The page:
How Much Will It Cost to Extend or Change Your Visa Status?

If you are looking to extend your U.S. visa, or change your status to another visa, you'll be filing an I-539 application and related documents. Here's what to expect in filing fees and lawyer costs.

U.S. Citizenship and Immigration Services (USCIS) Form I-539 is used by foreign nationals who are already residing in the U.S. and who want to change, extend, initiate, or reinstate their nonimmigrant status in the U.S. – without having to leave and apply for a new visa. The more common uses of this form are for dependents of people on work visas, students, and visitors in the United States. Examples include a visitor or a spouse of someone on a work visa who wishes to extend his or her time in the U.S. or a student who needs to reinstate his or her F-1 status. 

This form is not used for all nonimmigrant visa categories, and it is not always clear, even in the instructions for the form, as to when it is specifically required. Therefore, it is important to consult an attorney regarding whether you need to use this form for the purposes you have in mind. 

For most situations, the fee for Form I-539 is $370 (as of 2017). However, as described below, USCIS requires additional fees of some applicants (usually in cases where you have to submit additional forms.) Also, some applicants do not have to pay a fee, and some can ask that the fees be waived.

If you hire an attorney to handle the application, expect to pay $500 and up for what is commonly a fixed fee service. Read on to get more detail.

Get the Latest Version

It is critically important that you use the most up-to-date I-539 form and pay the latest fee. If one or the other is incorrect, USCIS will reject the application, which could affect your status and ability to remain in the United States. 

The fee amounts and form versions change from time to time. Before filing an application, visit USCIS’s website, www.uscis.gov, to check for the most up-to-date fees and forms.

Different Uses of Form I-539 May Require Different Fees and Additional Forms

While most applicants filing Form I-539 will pay the regular amount ($370 in 2017), you will need to double-check on the exact amount for your own situation, depending on what you are requesting. You may also need to use different or supplemental USCIS forms.

People requesting diplomatic visas (A-1, A-2, G-1 through G-4, and NATO) need not pay the $370 fee. However, they must include a Form I-566 (Interagency Record of Request -- A, G or NATO Dependent Employment Authorization or Change/Adjustment to/from A, G or NATO Status) with their application.    

People applying for V visas must pay the biometric fee ($85 in 2017) in addition to the basic I-539 fee. V visa applicants should also read Supplement A to Form I-539, which is an informational form which includes additional instructions about the V visa application. 

By What Method Should You Pay the Fees?

When paying the fees, it is critically important to list the fee correctly on your check or money order. If the amounts are not exactly correct, the application will be rejected, which could impact your ability to stay in the United States. When filing multiple applications, you can include all the fees in one check. However, it is best to include the fees in separate checks, because if one or more applications are rejected, all will be rejected if all the fees are included in one check. USCIS will not accept overpayments, nor will it refund partial payments.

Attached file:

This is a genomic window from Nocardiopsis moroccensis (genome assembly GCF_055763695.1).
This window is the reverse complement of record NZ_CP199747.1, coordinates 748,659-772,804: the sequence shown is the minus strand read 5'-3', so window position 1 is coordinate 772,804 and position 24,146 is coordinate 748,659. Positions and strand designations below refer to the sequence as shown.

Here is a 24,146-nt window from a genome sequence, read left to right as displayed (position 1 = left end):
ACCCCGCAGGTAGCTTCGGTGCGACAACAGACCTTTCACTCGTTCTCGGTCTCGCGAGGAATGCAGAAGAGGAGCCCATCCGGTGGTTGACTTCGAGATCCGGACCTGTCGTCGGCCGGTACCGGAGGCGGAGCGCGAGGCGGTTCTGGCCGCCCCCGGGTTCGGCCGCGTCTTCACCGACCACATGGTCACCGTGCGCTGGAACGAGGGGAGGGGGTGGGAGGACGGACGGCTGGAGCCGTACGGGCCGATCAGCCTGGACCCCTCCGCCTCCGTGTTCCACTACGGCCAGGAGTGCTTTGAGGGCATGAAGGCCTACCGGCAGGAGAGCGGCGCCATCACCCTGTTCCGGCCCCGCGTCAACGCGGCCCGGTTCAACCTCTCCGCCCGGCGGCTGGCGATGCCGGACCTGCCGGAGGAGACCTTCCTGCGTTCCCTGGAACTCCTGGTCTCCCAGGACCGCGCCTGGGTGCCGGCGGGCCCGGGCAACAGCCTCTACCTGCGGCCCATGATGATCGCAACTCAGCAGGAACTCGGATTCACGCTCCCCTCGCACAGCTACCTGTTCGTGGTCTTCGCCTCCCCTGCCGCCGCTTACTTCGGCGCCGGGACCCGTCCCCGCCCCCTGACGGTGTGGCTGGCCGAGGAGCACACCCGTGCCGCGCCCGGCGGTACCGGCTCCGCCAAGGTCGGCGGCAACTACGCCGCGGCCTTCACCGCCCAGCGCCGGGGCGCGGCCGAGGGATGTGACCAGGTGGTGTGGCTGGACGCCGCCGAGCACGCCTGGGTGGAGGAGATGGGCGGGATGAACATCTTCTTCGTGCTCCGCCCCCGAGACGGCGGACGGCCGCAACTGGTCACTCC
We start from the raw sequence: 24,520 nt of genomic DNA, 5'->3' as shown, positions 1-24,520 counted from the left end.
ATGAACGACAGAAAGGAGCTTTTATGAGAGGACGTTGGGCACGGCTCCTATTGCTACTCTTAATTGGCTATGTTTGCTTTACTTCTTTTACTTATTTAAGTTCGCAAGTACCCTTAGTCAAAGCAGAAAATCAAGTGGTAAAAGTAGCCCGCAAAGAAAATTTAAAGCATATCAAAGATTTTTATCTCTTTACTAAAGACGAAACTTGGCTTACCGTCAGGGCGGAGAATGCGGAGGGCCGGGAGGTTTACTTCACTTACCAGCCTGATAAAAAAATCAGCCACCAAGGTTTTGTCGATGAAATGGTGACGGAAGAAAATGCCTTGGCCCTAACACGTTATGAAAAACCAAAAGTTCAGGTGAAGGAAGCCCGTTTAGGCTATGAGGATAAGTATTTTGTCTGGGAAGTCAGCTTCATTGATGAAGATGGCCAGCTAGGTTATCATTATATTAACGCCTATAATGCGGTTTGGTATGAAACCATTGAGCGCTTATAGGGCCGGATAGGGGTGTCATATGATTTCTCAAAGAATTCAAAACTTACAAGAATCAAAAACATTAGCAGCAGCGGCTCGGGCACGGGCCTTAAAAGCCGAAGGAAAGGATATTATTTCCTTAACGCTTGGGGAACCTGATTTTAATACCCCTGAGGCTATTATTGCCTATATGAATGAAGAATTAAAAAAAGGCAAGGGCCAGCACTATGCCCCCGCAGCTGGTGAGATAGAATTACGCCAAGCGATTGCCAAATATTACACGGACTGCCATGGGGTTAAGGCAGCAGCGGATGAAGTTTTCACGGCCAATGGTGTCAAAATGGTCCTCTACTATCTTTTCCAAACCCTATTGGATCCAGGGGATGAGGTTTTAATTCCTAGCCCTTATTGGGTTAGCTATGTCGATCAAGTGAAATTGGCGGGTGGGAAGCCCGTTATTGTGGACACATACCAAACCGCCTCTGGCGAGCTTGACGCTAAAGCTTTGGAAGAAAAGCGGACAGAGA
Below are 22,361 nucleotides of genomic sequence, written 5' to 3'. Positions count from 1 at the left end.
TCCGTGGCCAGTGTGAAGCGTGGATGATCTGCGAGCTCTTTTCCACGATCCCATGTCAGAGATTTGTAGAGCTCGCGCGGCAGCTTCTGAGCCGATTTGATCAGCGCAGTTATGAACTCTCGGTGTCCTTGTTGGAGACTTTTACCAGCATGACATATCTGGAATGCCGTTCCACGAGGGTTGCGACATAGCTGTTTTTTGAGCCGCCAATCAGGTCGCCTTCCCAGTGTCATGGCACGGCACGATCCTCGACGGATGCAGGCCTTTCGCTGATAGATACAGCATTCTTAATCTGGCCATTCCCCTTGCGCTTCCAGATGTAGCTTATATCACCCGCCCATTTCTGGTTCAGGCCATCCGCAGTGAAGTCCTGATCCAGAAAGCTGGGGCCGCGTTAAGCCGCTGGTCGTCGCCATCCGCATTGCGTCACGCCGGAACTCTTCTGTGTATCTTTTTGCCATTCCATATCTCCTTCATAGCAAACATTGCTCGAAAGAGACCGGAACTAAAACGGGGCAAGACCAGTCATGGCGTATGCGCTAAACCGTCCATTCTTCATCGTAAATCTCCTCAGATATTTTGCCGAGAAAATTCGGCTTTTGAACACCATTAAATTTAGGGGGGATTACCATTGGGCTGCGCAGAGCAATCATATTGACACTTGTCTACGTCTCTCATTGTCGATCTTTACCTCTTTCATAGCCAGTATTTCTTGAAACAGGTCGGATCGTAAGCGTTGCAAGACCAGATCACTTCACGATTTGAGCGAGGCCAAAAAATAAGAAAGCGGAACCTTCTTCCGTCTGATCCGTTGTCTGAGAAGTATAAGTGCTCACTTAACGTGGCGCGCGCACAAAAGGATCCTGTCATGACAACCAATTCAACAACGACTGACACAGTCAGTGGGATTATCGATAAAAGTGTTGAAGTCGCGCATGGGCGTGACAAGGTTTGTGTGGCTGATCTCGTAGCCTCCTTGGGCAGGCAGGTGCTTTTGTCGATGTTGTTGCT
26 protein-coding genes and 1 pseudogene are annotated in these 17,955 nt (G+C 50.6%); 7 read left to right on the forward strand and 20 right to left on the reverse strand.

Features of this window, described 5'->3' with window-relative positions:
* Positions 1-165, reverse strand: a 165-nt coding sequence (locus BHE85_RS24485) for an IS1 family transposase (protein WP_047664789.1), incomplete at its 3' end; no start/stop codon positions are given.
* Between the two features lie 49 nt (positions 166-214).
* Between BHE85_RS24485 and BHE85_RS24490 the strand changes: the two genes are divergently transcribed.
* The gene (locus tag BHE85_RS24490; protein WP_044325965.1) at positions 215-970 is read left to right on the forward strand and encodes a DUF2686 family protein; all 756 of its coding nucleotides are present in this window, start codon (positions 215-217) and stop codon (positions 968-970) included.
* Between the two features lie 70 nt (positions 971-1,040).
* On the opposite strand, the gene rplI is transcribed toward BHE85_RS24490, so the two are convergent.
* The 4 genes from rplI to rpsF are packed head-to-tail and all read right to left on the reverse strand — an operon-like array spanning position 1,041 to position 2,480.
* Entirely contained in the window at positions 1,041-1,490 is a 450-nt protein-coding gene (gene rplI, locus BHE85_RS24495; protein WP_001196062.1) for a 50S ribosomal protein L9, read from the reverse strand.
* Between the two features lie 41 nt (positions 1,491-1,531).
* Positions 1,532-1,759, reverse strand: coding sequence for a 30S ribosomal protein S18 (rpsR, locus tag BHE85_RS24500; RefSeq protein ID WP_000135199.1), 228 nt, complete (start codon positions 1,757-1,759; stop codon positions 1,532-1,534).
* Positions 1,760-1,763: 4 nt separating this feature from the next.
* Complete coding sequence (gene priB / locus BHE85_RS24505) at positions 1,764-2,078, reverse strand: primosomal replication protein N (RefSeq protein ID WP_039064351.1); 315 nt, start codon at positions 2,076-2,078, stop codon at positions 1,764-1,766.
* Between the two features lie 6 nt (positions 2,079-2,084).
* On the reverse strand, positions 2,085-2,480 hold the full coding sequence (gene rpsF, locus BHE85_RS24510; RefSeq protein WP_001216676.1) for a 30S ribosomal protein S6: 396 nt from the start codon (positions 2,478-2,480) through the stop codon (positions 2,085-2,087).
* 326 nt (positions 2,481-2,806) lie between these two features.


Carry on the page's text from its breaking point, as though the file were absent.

The fees must be paid by check or money order drawn on a bank or other financial institution located in the U.S., and must be payable in U.S. currency. Make the check or money order out to the “U.S. Department of Homeland Security.” You should spell out “U.S. Department of Homeland Security” as opposed to using the initials such as “USDHS.”

USCIS permits Form I-539 to be filed online (E-Filing) for some of the visas classifications. When e-filing Form I-539, you can make payment via credit card, debit card, or electronic transfer of funds from a checking or savings account from a U.S. bank.

When Fees Can Be Waived

When applying for certain benefits, USCIS allows applicants to request a waiver of some fees. (8 CFR 103.7(c)(3).) In particular, anyone required to pay the biometric fee can request a waiver, and dependents of the E-2 CNMI Investor Visa are also eligible to request a waiver of the Form I-539 filing fee. Please see USCIS’s website for more information on fee waivers

Lawyer's Fees

You don't need to pay a lawyer if you have a simple situation, you understand the laws, and easily qualify to extend or change your visa status. However, if you are unsure about any aspect of the rules, have any special circumstances, or just need to make sure it's done right the first time, it's a good idea to hire a lawyer. As with many USCIS applications, the documentation needed to obtain the benefit can be confusing and complex - and sometimes issues you didn't even consider can cause long-term problems and delays. Having an attorney handle the application can help ensure everything is done right, and avoid potential pitfalls.

If you hire an attorney to help with the application, the fee for services will probably be a flat fee, rather than an hourly one. This type of case is relatively standard, so you shouldn't have to worry about billing hours - and your bill - becoming more than you expected.

You can expect a lawyer to charge anywhere between $500 and $1,500 to handle your extension or change of status. 

Note, however, that the quoted fee will be separate from the Form I-539 filing fees, which you will be responsible for paying. Most likely the attorney will ask you to bring in the checks or money orders, and he or she will take care of including these with your application.

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